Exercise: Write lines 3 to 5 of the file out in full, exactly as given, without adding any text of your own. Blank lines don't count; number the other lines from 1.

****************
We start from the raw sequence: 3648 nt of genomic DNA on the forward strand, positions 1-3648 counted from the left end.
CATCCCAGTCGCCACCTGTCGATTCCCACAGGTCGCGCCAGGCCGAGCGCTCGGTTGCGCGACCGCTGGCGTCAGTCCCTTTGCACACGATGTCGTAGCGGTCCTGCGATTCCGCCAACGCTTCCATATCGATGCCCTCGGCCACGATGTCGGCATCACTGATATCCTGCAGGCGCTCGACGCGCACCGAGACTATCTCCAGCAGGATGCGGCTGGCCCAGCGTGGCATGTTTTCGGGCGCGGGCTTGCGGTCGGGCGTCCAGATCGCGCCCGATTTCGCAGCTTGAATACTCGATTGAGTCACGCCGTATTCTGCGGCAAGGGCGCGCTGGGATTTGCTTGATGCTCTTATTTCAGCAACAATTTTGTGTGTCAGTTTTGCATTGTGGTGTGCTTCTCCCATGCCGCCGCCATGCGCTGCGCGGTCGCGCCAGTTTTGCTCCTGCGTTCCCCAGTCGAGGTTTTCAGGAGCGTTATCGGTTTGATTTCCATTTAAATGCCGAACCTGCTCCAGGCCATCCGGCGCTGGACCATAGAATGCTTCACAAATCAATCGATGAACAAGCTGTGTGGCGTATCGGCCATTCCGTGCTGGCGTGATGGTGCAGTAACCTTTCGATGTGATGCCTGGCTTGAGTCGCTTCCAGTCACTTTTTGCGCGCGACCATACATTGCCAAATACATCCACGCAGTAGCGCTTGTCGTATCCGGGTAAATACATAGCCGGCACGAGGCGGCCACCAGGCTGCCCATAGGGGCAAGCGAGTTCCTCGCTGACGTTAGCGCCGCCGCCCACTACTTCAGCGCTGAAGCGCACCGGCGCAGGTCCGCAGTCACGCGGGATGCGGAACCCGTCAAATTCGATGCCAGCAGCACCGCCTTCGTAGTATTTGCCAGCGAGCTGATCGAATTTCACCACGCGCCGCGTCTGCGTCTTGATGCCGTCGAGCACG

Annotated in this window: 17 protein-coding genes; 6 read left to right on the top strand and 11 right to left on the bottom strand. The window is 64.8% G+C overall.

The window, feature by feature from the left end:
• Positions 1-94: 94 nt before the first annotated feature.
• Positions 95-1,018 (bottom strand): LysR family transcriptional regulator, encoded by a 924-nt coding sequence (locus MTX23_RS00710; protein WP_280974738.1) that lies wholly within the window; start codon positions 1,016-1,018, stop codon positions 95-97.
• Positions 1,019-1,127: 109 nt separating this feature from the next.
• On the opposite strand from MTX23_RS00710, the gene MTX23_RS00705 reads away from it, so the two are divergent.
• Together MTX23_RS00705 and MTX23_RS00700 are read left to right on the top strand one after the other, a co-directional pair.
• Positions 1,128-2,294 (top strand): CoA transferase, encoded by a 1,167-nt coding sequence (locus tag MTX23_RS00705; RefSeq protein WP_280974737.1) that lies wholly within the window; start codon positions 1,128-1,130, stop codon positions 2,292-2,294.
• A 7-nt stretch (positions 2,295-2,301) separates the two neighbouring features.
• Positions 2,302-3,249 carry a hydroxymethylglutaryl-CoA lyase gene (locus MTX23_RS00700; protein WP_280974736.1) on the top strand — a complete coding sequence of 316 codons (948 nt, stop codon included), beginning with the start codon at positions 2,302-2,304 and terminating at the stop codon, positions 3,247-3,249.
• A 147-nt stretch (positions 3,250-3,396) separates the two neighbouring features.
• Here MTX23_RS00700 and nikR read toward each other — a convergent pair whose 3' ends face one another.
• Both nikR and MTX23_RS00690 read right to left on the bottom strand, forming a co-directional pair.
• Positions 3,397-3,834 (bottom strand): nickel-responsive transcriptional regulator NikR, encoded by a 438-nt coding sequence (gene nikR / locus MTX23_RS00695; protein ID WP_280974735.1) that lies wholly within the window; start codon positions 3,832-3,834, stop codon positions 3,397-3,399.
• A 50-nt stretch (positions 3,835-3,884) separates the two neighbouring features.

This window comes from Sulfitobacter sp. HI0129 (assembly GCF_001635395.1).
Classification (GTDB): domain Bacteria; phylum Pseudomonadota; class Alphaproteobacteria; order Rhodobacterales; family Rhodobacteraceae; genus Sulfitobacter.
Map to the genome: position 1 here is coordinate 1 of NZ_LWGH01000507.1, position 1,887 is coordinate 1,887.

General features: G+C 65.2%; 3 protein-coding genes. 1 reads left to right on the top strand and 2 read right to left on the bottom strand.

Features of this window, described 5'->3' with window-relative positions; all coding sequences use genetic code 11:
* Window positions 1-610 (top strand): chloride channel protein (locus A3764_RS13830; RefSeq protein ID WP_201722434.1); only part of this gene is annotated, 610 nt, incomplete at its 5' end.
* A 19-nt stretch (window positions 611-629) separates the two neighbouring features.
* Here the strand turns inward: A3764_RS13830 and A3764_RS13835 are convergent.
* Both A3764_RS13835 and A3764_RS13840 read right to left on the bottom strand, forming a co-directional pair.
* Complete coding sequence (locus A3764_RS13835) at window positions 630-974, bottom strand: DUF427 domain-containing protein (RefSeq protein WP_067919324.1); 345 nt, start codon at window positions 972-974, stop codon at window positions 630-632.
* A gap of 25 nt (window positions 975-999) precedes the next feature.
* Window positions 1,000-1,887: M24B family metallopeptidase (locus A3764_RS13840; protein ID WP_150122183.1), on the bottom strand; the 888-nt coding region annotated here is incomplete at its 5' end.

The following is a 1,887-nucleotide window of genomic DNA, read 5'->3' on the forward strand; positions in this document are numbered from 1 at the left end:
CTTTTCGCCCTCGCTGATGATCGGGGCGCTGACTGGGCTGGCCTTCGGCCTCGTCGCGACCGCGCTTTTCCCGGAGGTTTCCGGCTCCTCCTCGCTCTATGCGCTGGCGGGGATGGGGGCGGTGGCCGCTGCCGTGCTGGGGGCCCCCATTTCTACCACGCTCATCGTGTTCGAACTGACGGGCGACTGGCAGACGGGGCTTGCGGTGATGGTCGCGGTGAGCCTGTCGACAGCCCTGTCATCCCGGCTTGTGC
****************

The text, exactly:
Annotated in this window: 17 protein-coding genes; 6 read left to right on the top strand and 11 right to left on the bottom strand. The window is 64.8% G+C overall.

The window, feature by feature from the left end:
• Positions 1-94: 94 nt before the first annotated feature.